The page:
of Maine

Micah Blue Smaldone, Fight Club, and DFW

– In this week’s Phoenix, I review Micah Blue Smaldone’s new album, The Red River. I can’t tell you how refreshing it is to listen to a local album and not have to grade it on a curve. This gentleman is a massive talent.

– Continuing on the David Foster Wallace eulogy watch (because that’s all I care to pay attention to this week): a friend and colleague wrote a beautiful one for the Boston Phoenix; Benjamin Kunkel has another for n+1; the McSweeney’s thread continues to be a little bit heartbreaking; and the New Yorker has finally chimed in (and made a couple more stories of Wallace’s available).

– One surefire way to make me like Fight Club less: compare it to fucking Office Space. Can’t convey to you all how depressing it is to me that people enjoy that movie. It’s even more frustrating than the revisionist blather about The Big Lebowski being a Great Movie. I beseech anyone who likes Office Space to read this book and refer to it ad nauseum instead.

– Speaking of the Coen Bros, I saw Burn After Reading this past weekend, and I think I liked it. Maybe a lot, even. I’ll try to check it out one more time before I comment further.


Nurture Through Nature Fall News

This is the first edition of “post titles from actual subject lines of emails I receive at work.”

– From the shocking coincidence department, I got around to watching Old Joy last night (which I wrote about yesterday… accurately, it turns out), and discovered that a clip of dialogue from the film is included in Why?’s album Alopecia, which I spent the bulk of Sunday writing about (link to come Thursday). The one unfortunate aspect of this coincidence is that one line of my review is about how all of Why?’s pop-culture references are too weird/specific/on-the-nose to get people to cheer along with them. I would totally cheer for an Old Joy dialogue clip at a show.

– The new album by Megafaun, which is kind of sort of a band that Bon Iver’s Justin Vernon used to be in, sounds great.

– Slate is publishing excerpts from the forthcoming collection State by State: A Panoramic Portrait of America (out next week). In it, fifty writers tackle the fifty states (there’s an afterword on Washington, D.C.). Just some of the writers involved: the New Yorker‘s George Packer, William T. Vollmann, Benjamin Kunkel, Rick Moody, current literary heartthrob Joshua Ferris (Then We Came to the End), Dave Eggers, Alexander Payne (director of Election, Sideways, etc.), Susan Orlean, Jhumpa Lahiri. There are other familiar names too. Awesome. The volume is co-edited by Sean Wilsey, who wrote the pretty good memoir Oh the Glory of It All and this excellent essay/diary, which I highly recommend printing out (he also slept in the window of SPACE Gallery for a week the summer I moved to Portland).

– I hereby predict that by the time the next Okkervil River album comes out, the band is going to get even more popular and most of their torch-bearing critics are going to turn on him. They are getting seriously overheated, and these reviews read like old Decemberists praise. Remember liking them? Sure you do. The Stand Ins isn’t bad, though.

– And, bummer of bummers, one of the better music crit sites on the web has shuttered. Visit Paper Thin Walls for their preemptive singles and album of the year, complete with streams.

– I’m taking a week off from the election. Everyone’s talking and thinking crazy and, worse, talking to me about it.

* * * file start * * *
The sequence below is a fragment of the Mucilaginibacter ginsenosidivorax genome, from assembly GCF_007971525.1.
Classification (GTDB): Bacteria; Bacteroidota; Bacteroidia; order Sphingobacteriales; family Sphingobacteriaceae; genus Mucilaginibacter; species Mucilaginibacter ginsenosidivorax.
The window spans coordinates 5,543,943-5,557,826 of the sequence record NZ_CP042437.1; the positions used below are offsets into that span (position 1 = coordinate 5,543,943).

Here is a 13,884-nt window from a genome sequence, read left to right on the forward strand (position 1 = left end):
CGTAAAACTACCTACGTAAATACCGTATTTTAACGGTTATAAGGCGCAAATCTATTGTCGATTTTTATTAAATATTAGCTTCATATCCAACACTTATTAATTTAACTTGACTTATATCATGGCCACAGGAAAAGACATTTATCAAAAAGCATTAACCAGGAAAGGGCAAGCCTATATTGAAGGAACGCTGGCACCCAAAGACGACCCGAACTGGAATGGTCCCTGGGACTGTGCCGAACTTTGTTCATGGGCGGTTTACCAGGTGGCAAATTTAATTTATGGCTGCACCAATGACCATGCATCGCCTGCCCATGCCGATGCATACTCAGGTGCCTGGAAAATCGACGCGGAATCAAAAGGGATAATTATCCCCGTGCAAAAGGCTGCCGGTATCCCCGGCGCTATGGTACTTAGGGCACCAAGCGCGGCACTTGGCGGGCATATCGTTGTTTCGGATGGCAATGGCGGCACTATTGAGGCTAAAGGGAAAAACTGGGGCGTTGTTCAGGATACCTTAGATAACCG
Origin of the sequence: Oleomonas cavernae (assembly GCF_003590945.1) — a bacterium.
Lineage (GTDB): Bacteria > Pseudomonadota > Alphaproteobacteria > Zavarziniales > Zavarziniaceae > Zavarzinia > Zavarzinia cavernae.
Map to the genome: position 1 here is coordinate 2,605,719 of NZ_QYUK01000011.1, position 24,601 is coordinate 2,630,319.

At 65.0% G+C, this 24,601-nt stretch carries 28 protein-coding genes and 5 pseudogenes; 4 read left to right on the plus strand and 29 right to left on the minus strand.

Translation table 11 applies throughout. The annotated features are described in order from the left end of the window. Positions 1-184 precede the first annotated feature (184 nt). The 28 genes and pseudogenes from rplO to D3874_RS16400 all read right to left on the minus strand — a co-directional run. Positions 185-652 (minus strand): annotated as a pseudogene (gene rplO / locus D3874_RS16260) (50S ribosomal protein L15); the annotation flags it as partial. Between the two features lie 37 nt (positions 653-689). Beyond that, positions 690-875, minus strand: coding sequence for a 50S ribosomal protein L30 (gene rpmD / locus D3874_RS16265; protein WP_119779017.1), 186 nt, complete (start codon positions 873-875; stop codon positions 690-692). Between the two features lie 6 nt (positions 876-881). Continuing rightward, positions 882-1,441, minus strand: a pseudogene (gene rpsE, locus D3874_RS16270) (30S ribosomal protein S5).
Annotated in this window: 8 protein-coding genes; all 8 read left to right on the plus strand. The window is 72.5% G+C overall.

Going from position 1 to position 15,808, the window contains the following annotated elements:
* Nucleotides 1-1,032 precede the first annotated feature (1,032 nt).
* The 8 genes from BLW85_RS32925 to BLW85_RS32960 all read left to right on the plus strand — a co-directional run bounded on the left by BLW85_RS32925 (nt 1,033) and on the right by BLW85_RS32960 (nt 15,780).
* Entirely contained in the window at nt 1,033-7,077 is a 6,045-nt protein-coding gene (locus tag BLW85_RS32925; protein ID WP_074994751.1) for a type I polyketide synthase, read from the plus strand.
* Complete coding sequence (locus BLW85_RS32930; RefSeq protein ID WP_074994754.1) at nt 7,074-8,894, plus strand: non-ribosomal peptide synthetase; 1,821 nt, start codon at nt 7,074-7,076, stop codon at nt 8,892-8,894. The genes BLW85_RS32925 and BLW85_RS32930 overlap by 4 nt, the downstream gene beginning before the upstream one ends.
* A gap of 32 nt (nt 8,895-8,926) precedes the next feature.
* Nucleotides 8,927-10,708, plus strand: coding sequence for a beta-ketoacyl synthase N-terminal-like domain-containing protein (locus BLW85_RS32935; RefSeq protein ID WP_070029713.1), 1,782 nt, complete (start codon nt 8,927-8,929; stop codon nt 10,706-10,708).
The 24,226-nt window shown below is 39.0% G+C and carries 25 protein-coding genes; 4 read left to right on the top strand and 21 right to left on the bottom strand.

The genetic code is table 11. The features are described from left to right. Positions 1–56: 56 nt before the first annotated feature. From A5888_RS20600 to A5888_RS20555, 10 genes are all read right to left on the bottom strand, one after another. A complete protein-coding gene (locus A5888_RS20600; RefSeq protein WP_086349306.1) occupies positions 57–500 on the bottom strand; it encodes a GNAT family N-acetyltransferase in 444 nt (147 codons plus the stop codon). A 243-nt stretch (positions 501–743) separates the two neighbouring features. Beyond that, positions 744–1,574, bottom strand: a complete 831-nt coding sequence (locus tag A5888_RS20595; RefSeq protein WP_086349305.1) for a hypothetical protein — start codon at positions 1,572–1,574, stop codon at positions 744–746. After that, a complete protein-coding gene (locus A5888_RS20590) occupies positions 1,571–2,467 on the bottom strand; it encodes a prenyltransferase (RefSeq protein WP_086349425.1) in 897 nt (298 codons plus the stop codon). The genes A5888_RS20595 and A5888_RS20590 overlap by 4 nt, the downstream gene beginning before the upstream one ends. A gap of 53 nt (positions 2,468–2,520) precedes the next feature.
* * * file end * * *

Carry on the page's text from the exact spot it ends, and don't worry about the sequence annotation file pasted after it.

Five Slow, Beautiful, Slow Movies

Over at of Maine’s home base last night, we were supposed to watch Old Joy, Kelly Reichardt’s awesome 2006 film co-starringĀ  Will Oldham. We were too tired though, so in lieu of lengthy comments, welcome to of Maine’s first listicle.

Sometimes when I say a movie put me to sleep, I mean it as a compliment. There’s a certain type of slow, elegant langour that simultaneously makes me feel totally engaged and completely relaxed. There are a couple of films on this list I have literally never stayed awake through. Regardless, I cherish them like few others.

1. Gerry (2002, Gus Van Sant)
In Van Sant’s anti-comeback film (after that strange foray into Good Will Hunting/Finding Forrester territory), it could be argued that every important plot point is relayed through cinematography rather than dialogue. Full of minutes-long shots of great depth (the faces stars Matt Damon and Casey Affleck as they walk next to each other, slowly passing each other; a car moving through a desert highway), Gerry is opague to the max (the characters both call each other “Gerry” and speak in a nearly impenetrable slang, which heightens your sense of their friendship) but taps into some primal and deeply modern idea of man’s survival instincts in the wild. Also: Paranoid Park, Van Sant’s latest movie which ought to be out on DVD October 7, is just as good.

2. The Assassination of Jesse James by the Coward Robert Ford (2007, Andrew Dominik)
Another Casey Affleck joint. If this one hadn’t been released by a major studio, I probably wouldn’t include it on the list (or think as highly of it as I do), but you can’t deny how awesome it is that Dominik was able to finance the gorgeous, 2 1/2 hour death march of Jesse James simply because Brad Pitt agreed to star in it. The photography’s as good as any Terrence Malick film, Nick Cave’s score makes the whole film feel like a sad bedtime fable, Affleck is both pathetic and smoldering. I didn’t even bother discerning the supporting cast until the third time I watched it, so entranced by the tone of the thing.

3. Friday Night (2002, Claire Denis)
Woman preparing to move out of her apartment gets stuck in a traffic jam in Paris on the way to a party. Sitting, waiting, a man knocks on her window and charms her into dinner. They have sex in a hotel and presumably never see each other again, but are changed by one another. The sex feels extremely explicit but you never see full body-shots, just a heavily edited series of extreme close-ups of skin that give a sublime sense to the act. The whole film carries the same heightened, bewitching sense of magic.